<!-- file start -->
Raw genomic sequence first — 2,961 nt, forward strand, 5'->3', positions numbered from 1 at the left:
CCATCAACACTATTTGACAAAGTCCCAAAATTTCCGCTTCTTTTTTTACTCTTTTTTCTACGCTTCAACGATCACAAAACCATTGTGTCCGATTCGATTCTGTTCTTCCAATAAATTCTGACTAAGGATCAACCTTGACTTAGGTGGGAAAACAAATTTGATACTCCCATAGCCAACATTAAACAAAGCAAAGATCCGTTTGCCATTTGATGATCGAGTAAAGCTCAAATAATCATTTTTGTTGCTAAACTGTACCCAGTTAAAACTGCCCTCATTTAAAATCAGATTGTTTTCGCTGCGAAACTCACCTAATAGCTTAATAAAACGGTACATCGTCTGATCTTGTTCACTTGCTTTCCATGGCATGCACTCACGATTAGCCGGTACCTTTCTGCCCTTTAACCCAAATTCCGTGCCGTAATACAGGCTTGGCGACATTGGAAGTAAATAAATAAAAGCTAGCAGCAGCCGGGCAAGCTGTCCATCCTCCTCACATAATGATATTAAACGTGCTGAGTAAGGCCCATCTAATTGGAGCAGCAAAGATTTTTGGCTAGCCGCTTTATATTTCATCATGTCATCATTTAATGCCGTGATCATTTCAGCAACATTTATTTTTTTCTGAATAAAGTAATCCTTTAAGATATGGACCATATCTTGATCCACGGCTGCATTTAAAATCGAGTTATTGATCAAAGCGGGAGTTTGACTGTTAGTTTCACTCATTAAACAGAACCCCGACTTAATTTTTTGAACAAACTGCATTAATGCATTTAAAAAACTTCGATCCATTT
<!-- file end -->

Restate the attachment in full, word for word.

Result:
Raw genomic sequence first — 2,961 nt, forward strand, 5'->3', positions numbered from 1 at the left:
CCATCAACACTATTTGACAAAGTCCCAAAATTTCCGCTTCTTTTTTTACTCTTTTTTCTACGCTTCAACGATCACAAAACCATTGTGTCCGATTCGATTCTGTTCTTCCAATAAATTCTGACTAAGGATCAACCTTGACTTAGGTGGGAAAACAAATTTGATACTCCCATAGCCAACATTAAACAAAGCAAAGATCCGTTTGCCATTTGATGATCGAGTAAAGCTCAAATAATCATTTTTGTTGCTAAACTGTACCCAGTTAAAACTGCCCTCATTTAAAATCAGATTGTTTTCGCTGCGAAACTCACCTAATAGCTTAATAAAACGGTACATCGTCTGATCTTGTTCACTTGCTTTCCATGGCATGCACTCACGATTAGCCGGTACCTTTCTGCCCTTTAACCCAAATTCCGTGCCGTAATACAGGCTTGGCGACATTGGAAGTAAATAAATAAAAGCTAGCAGCAGCCGGGCAAGCTGTCCATCCTCCTCACATAATGATATTAAACGTGCTGAGTAAGGCCCATCTAATTGGAGCAGCAAAGATTTTTGGCTAGCCGCTTTATATTTCATCATGTCATCATTTAATGCCGTGATCATTTCAGCAACATTTATTTTTTTCTGAATAAAGTAATCCTTTAAGATATGGACCATATCTTGATCCACGGCTGCATTTAAAATCGAGTTATTGATCAAAGCGGGAGTTTGACTGTTAGTTTCACTCATTAAACAGAACCCCGACTTAATTTTTTGAACAAACTGCATTAATGCATTTAAAAAACTTCGATCCATTT